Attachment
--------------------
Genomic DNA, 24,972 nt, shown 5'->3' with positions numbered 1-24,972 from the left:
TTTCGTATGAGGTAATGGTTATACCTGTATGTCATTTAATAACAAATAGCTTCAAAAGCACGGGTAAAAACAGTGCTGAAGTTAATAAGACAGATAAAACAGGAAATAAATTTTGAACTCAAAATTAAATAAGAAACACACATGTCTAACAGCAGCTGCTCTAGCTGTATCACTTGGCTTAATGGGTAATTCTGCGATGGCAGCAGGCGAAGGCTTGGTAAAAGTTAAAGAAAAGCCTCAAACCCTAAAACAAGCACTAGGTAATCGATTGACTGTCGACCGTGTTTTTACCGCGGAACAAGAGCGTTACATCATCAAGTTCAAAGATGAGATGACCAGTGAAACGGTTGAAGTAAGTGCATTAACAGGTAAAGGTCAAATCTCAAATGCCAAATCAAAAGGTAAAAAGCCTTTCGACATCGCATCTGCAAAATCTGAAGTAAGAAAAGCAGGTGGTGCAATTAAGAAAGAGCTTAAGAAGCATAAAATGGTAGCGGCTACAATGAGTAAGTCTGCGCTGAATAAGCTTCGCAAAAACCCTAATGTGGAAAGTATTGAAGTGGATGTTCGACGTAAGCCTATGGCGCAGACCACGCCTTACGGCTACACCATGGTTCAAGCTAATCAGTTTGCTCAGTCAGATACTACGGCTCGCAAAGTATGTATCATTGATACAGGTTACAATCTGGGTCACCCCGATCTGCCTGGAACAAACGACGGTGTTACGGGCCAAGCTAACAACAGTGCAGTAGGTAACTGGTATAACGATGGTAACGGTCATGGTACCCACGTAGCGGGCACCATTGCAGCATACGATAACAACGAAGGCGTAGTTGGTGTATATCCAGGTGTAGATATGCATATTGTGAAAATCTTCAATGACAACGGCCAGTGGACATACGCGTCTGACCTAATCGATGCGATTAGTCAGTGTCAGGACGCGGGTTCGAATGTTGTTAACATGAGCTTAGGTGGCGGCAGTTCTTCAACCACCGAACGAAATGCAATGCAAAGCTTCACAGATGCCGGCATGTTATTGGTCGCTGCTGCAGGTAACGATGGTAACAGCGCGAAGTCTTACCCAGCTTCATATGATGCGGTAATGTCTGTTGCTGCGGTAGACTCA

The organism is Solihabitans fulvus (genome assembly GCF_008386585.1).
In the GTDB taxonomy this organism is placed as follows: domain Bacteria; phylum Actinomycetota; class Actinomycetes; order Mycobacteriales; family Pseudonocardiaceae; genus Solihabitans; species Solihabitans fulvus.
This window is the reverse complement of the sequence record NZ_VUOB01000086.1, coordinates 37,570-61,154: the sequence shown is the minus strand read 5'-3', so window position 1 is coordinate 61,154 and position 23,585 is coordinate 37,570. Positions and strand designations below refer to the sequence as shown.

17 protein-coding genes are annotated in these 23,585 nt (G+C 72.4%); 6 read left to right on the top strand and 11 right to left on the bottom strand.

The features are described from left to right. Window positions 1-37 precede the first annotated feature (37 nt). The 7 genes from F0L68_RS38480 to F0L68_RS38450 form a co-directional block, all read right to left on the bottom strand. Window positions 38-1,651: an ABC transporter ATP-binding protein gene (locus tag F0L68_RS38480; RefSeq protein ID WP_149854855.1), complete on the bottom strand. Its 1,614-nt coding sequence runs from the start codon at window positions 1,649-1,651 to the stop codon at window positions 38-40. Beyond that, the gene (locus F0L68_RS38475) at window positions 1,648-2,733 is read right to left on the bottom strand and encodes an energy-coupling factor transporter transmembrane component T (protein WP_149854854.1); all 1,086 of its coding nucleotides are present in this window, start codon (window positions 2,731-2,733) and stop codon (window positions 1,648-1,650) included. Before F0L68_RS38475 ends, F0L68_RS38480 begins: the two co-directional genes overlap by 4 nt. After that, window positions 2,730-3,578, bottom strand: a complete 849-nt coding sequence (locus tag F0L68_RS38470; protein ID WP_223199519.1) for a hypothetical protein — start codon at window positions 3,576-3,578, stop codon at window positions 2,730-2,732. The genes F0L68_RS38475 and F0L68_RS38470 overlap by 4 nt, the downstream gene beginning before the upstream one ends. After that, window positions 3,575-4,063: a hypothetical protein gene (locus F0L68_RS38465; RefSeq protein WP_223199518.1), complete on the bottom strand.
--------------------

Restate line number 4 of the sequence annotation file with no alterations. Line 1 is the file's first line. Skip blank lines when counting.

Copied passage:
In the GTDB taxonomy this organism is placed as follows: domain Bacteria; phylum Actinomycetota; class Actinomycetes; order Mycobacteriales; family Pseudonocardiaceae; genus Solihabitans; species Solihabitans fulvus.